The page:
Why the Housing Market Is Slumping Despite a Booming Economy
Home prices are out of reach relative to incomes and mortgage rates. The big question for the economy is how the imbalance adjusts.
By: Neil Irwin
A sign pointed to an open house in Waukee, Iowa, earlier this year. Housing sales have slowed in recent months.
CreditCharlie Neibergall/Associated Press
These should be happy times for the housing sector. The economy is booming, with more people working at higher pay, and with the sizable millennial generation reaching prime home buying age.
Instead, the housing market has gone soft, acting as a drag on the overall economy rather than as a force propelling it forward.
Sales of new single-family homes were down 22 percent in September from their recent high in November 2017, and existing home sales in September were down 10 percent. This tepid residential investment subtracted from G.D.P. growth in each of the first three quarters of 2018.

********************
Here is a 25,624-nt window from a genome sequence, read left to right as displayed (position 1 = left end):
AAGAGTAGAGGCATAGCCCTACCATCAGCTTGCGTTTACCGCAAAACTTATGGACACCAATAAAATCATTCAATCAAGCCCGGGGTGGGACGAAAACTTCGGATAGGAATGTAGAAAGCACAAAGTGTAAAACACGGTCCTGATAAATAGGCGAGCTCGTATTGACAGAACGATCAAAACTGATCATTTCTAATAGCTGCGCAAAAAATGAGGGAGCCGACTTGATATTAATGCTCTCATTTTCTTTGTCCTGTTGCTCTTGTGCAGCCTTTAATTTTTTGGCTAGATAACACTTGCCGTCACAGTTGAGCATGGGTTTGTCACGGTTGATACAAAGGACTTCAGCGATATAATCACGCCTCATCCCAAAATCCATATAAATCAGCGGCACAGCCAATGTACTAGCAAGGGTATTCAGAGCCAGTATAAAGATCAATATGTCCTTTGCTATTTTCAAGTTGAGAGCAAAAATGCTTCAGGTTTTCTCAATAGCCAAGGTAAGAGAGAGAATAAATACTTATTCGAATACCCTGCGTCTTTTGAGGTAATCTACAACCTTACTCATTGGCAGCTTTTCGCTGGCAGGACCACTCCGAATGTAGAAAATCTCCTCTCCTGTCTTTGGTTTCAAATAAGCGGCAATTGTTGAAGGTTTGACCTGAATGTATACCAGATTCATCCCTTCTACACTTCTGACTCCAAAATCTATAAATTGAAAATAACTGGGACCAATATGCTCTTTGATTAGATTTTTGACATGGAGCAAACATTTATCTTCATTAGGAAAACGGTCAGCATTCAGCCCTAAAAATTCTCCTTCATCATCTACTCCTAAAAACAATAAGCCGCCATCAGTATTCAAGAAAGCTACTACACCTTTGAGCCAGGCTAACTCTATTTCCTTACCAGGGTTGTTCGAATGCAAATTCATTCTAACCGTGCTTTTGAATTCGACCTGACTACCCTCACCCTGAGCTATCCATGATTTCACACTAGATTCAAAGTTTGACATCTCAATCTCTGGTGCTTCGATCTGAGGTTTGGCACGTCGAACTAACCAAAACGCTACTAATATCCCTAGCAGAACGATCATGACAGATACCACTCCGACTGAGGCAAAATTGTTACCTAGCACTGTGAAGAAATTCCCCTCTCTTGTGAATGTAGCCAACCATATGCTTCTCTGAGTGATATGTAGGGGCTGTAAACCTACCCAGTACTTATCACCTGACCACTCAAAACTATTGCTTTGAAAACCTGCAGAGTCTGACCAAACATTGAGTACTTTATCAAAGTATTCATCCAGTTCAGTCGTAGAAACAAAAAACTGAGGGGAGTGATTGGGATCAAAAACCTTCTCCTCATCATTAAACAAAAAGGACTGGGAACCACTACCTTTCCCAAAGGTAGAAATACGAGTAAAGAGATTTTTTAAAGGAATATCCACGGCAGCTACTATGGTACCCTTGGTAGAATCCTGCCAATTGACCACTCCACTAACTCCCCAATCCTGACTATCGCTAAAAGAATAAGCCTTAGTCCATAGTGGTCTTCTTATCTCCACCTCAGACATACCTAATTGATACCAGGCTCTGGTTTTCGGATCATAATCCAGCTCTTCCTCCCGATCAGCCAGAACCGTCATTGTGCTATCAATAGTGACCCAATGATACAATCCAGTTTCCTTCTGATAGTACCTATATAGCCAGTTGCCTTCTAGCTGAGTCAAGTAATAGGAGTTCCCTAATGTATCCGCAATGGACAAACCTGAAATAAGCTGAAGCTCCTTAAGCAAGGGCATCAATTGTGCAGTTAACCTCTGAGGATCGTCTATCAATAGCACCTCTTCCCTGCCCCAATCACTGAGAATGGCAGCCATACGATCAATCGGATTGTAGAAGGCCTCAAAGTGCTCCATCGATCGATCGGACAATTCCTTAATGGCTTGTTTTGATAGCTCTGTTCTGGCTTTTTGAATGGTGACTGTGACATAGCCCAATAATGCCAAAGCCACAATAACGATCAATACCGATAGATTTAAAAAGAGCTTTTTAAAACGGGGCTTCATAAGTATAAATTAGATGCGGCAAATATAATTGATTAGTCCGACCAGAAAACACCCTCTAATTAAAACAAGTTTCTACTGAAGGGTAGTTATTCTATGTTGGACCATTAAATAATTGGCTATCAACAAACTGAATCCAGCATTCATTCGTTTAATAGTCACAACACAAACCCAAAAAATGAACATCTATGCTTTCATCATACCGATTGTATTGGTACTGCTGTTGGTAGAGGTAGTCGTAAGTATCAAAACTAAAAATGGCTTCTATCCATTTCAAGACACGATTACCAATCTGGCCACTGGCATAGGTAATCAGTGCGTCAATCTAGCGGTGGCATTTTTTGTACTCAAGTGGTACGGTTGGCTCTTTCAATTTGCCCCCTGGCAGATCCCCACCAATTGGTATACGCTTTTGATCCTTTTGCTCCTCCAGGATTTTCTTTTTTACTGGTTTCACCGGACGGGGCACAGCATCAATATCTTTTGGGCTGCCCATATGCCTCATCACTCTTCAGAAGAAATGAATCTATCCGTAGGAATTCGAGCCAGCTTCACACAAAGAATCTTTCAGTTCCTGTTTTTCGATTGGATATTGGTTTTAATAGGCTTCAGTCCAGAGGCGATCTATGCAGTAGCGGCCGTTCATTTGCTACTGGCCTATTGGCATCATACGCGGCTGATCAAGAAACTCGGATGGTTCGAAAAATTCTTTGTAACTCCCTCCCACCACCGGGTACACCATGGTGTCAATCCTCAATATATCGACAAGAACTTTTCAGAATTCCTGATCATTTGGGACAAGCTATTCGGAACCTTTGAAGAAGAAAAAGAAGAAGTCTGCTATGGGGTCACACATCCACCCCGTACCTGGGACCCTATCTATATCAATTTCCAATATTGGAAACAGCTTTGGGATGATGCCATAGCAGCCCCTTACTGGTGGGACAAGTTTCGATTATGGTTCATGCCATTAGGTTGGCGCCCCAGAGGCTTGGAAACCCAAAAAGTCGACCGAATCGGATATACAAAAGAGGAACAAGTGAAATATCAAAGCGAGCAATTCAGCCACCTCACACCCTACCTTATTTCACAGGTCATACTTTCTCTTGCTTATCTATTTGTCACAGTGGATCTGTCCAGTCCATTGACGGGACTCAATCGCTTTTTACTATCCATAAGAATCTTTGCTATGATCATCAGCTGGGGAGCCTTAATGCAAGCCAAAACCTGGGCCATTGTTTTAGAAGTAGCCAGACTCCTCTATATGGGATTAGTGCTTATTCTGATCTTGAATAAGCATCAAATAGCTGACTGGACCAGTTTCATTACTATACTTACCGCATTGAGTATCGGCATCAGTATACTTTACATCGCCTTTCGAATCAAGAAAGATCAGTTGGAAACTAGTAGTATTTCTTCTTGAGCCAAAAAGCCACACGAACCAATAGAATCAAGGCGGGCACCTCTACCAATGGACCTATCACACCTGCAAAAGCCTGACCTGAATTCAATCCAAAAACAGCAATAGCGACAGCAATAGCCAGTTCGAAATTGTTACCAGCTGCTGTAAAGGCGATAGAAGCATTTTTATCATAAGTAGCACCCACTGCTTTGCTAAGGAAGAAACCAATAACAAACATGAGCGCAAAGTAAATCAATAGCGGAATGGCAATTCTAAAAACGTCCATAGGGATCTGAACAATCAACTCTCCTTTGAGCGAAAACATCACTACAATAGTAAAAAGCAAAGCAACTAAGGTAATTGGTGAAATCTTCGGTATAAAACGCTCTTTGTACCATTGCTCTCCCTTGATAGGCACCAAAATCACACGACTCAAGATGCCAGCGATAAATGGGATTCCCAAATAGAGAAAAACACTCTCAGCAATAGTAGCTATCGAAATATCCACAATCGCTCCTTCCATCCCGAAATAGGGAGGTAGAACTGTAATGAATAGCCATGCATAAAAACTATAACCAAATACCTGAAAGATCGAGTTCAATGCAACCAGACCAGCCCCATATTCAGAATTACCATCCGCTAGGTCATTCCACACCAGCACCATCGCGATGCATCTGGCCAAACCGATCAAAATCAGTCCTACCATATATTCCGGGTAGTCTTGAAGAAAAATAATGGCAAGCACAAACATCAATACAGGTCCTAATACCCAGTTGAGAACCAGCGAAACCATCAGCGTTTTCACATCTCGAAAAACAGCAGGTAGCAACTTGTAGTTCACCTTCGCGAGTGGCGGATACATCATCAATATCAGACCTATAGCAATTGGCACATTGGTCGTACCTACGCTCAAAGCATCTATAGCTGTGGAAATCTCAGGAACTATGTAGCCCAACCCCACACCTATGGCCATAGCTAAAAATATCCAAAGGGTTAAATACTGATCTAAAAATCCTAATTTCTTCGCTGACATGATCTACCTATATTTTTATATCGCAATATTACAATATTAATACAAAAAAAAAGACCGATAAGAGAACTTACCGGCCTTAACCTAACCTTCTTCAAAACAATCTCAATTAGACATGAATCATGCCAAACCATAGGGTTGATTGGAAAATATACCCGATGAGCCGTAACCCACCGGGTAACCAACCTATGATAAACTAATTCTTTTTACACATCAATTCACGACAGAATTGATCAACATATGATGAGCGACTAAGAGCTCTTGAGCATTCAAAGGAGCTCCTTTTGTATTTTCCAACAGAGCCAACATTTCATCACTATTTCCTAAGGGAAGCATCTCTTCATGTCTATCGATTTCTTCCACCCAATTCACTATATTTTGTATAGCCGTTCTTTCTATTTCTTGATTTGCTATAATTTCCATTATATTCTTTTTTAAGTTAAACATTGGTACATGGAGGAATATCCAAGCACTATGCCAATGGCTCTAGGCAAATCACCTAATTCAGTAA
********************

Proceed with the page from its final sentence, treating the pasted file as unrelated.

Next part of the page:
Home prices have not declined nationally, at least according to the most widely followed indexes. But their rate of increase has declined, and more and more home sellers are finding they must reduce asking prices to find a buyer.
Given how central housing is to the broader economy — it is the biggest driver of both wealth and indebtedness for most families, and its fluctuations have frequently been major factors in past booms and busts — this slump isn’t something to be taken lightly for anyone hoping the good times will last.
So what’s going on?
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